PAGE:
The sites recorded in Untitled (Structures), located in Chicago, Memphis, and parts of Arkansas, were all palpably transformed by the Great Migration and the civil rights movement that ensued. The fact that many appear abandoned, evacuated, or awkward in our context is telling. The feel of these now vacant, transitional spaces seems, disturbingly, to mirror the way that we perceive this moment in the present. Like others who grew up in the 1980s, well after the movement’s height, I have a sense of malaise, a dual feeling of connection to and disconnection from that period in time. Feelings of distance coincide with a deep-seated desire for closeness. This collaborative project allowed us to isolate these complex emotions and represent our generation’s relationship to that moment cinematically.
Much of my work creates relationships between images and objects whose connection is not necessarily apparent. Elements that seem dissimilar, when paired in a formal space, reveal unexpected affinities. In film space, this effect could be achieved through a jump cut, where two shots are abruptly juxtaposed. Moving between outdoor and indoor scenes—from, for example, a yellow wheat field to a yellow door centered in a wall—enables one to access in-between spaces that are otherwise invisible. I’m drawn to these moments of compression where experiences with different senses of space and time collide.
In Untitled (Structures), the two video channels project onto perpendicular walls. You can decide to look at one or the other, but your eyes have to contend with both. Juxtaposing these image streams is a way of slowing down perception and expanding our sense of interiority and exteriority. You don’t just see through my eyes or the camera’s lens: The scenes become yours as they blur in your peripheral vision. Obscured, indistinct figures appear in some of the vignettes, but the camera is not merely looking at them: It’s participating with them, imagining what scenes they hold in their own peripheral views. Both your viewpoint and theirs are embedded in the installation’s form.
When you take a photograph, there’s a decisive moment, an instant when you choose what to frame and when to trigger the shutter. The point of view is yours, and it’s necessarily singular. My projects point to the structure of photography to put pressure on this idea of a singular perspective and remind the viewer that every act of perception is an act of translation. In Untitled (Structures), the dissonant moments when the still images shift and begin to move gesture toward this frame within the frame. They’re moments when we become aware of our position as viewers. Without this awareness, the images fall into convention and ensure a comfortable sort of spectatorship, where one needs to neither reflect on their stance nor question the images presented. It’s important to remind ourselves that photographic meaning isn’t something that’s produced by the artist or inherent in the subject. We’re all actively involved in its negotiation, all the time.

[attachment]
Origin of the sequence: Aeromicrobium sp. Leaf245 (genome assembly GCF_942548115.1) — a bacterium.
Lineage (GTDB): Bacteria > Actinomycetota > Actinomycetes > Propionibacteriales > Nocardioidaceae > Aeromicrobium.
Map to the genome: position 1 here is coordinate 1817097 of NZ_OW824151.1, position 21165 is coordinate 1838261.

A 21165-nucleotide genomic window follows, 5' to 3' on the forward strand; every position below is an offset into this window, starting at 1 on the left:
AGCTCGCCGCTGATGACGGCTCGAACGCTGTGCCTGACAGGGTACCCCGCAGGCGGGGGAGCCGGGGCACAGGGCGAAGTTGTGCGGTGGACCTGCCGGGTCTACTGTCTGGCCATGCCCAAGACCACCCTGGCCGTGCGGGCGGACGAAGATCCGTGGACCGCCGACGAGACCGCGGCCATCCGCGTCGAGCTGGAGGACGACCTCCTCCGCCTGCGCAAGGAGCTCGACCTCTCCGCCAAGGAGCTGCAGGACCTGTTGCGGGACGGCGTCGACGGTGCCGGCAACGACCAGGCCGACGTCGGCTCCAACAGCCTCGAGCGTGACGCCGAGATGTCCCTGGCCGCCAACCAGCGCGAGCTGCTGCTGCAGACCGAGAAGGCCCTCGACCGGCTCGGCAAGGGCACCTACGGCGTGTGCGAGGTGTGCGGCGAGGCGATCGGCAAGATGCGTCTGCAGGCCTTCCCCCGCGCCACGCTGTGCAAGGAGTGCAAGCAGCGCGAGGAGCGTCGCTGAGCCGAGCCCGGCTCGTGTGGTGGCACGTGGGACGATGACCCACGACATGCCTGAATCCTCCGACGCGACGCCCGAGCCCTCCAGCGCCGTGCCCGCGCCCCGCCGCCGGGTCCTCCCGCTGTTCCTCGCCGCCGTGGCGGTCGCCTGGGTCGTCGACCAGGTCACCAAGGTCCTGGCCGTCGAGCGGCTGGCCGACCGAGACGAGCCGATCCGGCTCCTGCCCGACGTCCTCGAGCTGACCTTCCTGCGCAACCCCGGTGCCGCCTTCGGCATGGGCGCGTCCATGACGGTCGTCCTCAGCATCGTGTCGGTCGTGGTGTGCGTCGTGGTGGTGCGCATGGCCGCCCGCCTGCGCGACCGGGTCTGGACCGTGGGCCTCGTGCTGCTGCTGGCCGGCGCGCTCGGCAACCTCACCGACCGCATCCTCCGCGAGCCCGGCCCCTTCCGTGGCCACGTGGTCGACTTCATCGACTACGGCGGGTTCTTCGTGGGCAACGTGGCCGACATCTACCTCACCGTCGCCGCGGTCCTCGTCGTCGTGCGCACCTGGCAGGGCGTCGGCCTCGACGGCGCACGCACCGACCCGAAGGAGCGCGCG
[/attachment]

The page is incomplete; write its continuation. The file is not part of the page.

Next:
View of “The View Through the Bull of a Manual Laborer of Menagerie Gussied over White Ground: Twenty Years of Self-Loathing and Intestinal Mishaps,” 2012, Tyler Rollins Fine Art, New York.
Philippines-born artist Manuel Ocampo is currently based in Manila, where he runs the gallery Dept. of Avant-Garde Cliches and is about to launch an alternative art school called Bureau of Artistic Rehab. Ocampo’s curatorial project “Bastards of Misrepresentation,” a multivenue survey of current art from Manila, recently opened in New York and will continue at Topaz Arts in Queens until December 30. A solo exhibition of his recent work is on view at Tyler Rollins Fine Art in Manhattan until December 22.
THE ART SCENE IN MANILA is very dynamic and in 2003, I decided to move back here from Los Angeles. The galleries were small, often located in shopping malls—but there were openings almost every day and prices were low. I started to collect local artists. About five years later, dealers started opening spaces in warehouses—it was almost like the migration from SoHo to Chelsea in New York during the ’90s. With this transition, galleries became very market-focused, and a contingent of artists began to gear their work toward collectors.